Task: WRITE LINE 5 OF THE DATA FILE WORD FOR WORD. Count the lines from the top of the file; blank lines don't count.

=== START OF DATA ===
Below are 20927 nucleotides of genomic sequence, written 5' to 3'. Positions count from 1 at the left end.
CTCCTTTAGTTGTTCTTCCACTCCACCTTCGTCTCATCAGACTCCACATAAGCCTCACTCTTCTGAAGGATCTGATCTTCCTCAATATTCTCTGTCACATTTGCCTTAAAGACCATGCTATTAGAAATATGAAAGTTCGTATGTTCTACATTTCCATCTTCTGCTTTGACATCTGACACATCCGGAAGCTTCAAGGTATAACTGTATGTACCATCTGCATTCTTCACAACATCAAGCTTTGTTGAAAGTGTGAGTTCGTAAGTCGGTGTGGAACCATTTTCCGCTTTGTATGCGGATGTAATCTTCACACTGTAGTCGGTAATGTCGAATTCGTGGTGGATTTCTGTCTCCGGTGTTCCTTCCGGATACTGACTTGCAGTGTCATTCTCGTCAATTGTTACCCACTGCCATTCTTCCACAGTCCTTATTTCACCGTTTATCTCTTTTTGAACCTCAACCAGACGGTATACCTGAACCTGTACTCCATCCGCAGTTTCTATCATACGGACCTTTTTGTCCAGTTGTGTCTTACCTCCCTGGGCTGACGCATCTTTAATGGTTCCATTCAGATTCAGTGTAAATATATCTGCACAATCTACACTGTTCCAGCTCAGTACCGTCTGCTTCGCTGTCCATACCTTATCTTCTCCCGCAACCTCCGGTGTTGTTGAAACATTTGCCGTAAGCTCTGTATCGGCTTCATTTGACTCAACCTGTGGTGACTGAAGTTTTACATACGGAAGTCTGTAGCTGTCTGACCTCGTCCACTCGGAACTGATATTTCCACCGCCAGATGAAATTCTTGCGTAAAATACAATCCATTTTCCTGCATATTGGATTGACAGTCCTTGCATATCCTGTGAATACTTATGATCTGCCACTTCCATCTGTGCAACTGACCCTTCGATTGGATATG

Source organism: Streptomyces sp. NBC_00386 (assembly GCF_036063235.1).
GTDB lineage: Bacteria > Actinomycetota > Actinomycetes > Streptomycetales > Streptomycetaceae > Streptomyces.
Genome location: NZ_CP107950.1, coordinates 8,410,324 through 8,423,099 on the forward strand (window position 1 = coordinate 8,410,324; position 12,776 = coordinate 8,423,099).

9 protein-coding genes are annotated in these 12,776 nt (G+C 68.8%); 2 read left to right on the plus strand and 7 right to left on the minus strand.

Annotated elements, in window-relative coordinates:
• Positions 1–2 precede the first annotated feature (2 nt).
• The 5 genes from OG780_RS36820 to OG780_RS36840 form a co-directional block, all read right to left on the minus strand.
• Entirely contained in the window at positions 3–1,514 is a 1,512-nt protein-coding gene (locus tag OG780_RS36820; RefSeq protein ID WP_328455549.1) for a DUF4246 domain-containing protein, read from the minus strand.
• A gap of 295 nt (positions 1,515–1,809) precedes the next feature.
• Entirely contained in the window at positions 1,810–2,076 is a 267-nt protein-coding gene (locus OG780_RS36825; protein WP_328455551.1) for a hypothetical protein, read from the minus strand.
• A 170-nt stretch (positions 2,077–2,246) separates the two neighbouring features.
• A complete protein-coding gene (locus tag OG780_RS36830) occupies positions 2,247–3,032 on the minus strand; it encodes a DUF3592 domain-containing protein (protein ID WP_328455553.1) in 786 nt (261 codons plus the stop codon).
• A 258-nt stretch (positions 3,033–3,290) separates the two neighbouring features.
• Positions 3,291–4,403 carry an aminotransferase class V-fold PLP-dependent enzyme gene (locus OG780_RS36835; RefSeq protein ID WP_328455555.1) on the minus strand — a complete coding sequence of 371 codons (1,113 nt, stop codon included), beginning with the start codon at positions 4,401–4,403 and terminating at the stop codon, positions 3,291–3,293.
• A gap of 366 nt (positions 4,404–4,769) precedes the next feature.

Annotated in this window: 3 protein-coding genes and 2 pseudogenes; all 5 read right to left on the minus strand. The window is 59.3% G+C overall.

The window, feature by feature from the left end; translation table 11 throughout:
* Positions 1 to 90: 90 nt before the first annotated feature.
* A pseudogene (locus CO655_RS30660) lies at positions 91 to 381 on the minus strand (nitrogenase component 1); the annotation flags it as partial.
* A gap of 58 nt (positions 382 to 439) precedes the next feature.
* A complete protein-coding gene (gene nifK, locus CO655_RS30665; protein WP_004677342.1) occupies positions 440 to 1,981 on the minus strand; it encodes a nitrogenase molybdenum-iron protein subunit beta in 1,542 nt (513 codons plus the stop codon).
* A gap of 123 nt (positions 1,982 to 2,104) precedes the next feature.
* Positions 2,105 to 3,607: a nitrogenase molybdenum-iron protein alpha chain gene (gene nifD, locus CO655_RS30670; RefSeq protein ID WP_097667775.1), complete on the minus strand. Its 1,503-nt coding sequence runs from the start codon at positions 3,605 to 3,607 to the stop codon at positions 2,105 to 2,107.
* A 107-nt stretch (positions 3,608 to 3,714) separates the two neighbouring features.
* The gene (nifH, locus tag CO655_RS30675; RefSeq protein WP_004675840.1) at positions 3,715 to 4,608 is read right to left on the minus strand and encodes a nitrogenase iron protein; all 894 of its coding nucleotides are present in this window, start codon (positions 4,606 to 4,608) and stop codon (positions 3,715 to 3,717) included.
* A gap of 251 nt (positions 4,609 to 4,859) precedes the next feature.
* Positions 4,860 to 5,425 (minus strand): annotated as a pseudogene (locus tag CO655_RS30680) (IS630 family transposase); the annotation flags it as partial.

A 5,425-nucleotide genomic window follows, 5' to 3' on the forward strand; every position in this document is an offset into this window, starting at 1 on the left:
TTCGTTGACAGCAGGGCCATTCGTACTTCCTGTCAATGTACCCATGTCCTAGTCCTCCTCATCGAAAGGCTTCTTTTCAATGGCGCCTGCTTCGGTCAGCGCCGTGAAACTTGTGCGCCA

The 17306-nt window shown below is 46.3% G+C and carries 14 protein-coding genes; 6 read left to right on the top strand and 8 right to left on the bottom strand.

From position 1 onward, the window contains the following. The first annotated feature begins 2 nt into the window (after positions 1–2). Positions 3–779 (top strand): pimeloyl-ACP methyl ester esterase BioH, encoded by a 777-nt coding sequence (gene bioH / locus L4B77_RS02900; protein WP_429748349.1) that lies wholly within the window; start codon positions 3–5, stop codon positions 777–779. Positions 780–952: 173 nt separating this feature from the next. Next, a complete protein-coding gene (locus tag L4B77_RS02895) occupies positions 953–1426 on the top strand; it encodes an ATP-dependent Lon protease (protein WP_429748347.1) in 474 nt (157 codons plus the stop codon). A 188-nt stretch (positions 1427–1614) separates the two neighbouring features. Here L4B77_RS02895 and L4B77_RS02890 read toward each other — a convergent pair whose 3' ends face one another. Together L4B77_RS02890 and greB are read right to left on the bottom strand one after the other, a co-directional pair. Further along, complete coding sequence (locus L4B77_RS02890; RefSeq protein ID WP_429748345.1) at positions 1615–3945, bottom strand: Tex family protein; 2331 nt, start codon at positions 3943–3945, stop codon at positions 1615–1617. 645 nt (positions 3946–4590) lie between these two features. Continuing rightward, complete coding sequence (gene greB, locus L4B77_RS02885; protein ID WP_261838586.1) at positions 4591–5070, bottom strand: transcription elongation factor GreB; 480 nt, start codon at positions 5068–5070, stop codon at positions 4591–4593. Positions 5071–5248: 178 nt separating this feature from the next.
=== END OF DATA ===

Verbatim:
Genome location: NZ_CP107950.1, coordinates 8,410,324 through 8,423,099 on the forward strand (window position 1 = coordinate 8,410,324; position 12,776 = coordinate 8,423,099).